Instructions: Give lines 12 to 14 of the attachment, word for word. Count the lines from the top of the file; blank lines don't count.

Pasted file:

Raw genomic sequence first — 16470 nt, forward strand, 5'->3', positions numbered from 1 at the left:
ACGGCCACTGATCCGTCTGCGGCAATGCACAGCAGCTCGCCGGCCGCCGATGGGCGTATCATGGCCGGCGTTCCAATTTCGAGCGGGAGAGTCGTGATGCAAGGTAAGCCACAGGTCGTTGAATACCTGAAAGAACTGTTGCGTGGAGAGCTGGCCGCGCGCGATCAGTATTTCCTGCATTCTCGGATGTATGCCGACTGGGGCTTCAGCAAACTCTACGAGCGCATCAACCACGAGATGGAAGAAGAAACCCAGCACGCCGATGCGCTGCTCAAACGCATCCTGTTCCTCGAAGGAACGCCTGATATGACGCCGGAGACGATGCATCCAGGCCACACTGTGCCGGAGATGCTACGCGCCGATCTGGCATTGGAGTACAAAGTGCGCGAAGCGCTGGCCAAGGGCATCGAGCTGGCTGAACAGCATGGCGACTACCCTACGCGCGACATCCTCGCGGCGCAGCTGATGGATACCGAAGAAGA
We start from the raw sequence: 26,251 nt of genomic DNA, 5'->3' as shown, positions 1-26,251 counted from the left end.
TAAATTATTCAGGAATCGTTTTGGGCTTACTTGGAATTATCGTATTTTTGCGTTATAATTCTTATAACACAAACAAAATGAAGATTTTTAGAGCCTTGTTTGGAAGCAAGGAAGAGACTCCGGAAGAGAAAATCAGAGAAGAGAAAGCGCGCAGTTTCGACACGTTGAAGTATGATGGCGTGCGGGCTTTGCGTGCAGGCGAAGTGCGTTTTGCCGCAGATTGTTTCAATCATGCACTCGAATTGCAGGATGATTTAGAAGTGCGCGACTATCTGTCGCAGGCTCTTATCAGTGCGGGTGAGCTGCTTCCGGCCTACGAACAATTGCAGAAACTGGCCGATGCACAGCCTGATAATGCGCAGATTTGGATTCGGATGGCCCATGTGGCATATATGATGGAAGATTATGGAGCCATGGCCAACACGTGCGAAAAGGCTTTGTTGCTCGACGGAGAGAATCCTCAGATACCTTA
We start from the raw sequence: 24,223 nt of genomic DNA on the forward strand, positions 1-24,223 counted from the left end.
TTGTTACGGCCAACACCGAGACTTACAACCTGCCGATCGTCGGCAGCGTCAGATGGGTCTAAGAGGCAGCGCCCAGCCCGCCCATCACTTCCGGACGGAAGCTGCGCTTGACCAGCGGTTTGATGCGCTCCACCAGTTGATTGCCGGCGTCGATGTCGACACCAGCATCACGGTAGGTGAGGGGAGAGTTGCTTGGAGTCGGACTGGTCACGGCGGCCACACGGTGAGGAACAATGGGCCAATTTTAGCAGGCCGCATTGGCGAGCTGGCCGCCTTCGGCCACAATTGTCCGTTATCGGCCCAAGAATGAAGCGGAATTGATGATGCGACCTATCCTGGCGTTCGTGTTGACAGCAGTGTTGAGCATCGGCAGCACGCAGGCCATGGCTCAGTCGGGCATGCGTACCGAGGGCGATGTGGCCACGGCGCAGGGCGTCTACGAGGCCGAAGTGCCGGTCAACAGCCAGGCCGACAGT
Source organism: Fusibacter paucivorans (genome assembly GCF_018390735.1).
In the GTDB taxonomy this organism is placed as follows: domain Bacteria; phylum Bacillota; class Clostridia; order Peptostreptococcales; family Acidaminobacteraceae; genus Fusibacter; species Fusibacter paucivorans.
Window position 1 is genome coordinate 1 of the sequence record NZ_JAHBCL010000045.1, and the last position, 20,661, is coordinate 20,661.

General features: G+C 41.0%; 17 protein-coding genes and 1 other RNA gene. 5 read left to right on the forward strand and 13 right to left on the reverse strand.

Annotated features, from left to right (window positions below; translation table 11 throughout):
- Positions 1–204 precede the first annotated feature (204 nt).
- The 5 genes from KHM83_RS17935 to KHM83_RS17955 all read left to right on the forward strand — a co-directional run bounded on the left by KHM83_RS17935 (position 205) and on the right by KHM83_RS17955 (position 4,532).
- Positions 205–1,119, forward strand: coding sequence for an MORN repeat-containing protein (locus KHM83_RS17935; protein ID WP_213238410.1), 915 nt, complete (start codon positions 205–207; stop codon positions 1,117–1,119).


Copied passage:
- Positions 1–204 precede the first annotated feature (204 nt).
- The 5 genes from KHM83_RS17935 to KHM83_RS17955 all read left to right on the forward strand — a co-directional run bounded on the left by KHM83_RS17935 (position 205) and on the right by KHM83_RS17955 (position 4,532).
- Positions 205–1,119, forward strand: coding sequence for an MORN repeat-containing protein (locus KHM83_RS17935; protein ID WP_213238410.1), 915 nt, complete (start codon positions 205–207; stop codon positions 1,117–1,119).